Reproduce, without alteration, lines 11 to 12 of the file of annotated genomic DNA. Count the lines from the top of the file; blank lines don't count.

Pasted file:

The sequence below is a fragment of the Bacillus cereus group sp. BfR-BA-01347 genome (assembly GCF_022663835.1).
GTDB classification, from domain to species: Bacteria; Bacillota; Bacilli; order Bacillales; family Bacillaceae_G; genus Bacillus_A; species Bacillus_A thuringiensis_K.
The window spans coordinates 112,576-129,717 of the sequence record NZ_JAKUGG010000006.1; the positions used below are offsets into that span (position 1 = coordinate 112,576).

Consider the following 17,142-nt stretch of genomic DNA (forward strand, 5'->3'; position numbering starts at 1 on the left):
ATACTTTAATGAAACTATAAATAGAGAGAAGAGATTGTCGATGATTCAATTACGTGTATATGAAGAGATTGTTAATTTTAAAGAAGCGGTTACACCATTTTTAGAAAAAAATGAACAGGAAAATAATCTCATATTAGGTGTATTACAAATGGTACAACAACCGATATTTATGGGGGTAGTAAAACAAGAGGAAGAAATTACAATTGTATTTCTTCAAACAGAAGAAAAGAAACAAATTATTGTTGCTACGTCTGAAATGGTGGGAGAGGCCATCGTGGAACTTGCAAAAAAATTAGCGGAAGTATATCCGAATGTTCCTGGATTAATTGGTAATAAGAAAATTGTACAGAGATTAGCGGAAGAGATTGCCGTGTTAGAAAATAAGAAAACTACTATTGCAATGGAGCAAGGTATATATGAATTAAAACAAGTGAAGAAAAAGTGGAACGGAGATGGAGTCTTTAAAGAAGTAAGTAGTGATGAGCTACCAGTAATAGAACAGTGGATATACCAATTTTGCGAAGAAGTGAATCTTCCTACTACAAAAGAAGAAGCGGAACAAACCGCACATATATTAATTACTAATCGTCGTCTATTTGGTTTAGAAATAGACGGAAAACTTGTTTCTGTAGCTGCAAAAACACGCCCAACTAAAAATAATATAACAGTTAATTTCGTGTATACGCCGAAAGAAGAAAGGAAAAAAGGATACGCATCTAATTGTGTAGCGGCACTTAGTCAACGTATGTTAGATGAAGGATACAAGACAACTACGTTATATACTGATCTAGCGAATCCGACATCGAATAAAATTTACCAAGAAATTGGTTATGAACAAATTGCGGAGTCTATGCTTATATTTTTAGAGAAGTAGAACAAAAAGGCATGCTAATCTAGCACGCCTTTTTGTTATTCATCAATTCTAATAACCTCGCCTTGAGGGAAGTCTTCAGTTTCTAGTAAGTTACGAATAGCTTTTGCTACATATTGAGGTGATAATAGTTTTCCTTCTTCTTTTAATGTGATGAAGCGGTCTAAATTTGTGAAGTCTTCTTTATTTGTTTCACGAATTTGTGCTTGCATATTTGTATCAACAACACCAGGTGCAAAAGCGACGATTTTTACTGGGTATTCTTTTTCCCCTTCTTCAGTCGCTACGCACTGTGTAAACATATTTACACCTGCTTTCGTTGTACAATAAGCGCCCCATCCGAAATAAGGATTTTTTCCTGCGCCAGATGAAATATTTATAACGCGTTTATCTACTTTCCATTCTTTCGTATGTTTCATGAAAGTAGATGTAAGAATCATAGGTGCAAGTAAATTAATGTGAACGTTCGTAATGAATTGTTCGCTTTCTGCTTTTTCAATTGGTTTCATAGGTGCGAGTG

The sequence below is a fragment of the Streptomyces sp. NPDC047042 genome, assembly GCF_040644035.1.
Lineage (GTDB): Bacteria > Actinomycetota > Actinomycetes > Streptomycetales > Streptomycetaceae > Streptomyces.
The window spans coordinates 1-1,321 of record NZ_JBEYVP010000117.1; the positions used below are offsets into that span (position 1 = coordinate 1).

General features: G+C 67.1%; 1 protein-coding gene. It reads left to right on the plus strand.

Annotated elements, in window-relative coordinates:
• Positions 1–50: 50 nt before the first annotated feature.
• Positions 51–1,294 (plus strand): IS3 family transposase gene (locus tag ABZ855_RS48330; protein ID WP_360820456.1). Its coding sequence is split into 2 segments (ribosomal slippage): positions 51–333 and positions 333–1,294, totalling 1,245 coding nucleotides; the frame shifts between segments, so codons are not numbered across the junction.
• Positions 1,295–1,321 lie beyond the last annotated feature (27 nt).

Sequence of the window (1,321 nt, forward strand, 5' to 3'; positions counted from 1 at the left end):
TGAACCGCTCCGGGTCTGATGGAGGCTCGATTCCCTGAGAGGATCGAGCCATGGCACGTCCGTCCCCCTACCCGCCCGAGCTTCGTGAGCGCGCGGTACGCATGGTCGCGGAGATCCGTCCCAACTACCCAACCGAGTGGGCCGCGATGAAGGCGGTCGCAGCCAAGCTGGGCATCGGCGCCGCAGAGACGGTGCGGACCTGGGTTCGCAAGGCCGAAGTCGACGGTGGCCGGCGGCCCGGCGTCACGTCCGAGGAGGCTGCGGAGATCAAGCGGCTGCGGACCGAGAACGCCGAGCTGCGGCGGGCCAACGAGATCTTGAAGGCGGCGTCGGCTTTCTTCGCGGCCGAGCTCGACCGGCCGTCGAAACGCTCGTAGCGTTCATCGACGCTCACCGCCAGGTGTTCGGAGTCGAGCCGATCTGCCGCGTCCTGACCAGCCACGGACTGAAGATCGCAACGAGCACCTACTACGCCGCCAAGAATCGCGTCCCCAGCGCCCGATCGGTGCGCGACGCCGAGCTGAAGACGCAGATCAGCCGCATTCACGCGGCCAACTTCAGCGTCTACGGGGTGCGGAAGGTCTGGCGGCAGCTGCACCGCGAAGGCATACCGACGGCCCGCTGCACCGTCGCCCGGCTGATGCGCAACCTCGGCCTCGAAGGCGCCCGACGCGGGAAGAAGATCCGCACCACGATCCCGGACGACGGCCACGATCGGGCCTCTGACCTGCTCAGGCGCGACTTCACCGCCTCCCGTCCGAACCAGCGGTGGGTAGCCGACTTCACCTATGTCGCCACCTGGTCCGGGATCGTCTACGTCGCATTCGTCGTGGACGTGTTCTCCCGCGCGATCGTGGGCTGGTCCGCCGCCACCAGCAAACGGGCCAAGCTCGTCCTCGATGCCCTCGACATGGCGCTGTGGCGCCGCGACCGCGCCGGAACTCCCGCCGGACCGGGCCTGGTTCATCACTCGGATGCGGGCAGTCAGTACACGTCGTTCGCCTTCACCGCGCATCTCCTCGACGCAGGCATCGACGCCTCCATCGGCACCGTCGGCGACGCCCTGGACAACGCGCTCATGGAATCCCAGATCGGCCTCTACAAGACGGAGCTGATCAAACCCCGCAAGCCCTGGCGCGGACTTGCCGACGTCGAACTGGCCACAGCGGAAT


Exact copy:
• Positions 1–50: 50 nt before the first annotated feature.
• Positions 51–1,294 (plus strand): IS3 family transposase gene (locus tag ABZ855_RS48330; protein ID WP_360820456.1). Its coding sequence is split into 2 segments (ribosomal slippage): positions 51–333 and positions 333–1,294, totalling 1,245 coding nucleotides; the frame shifts between segments, so codons are not numbered across the junction.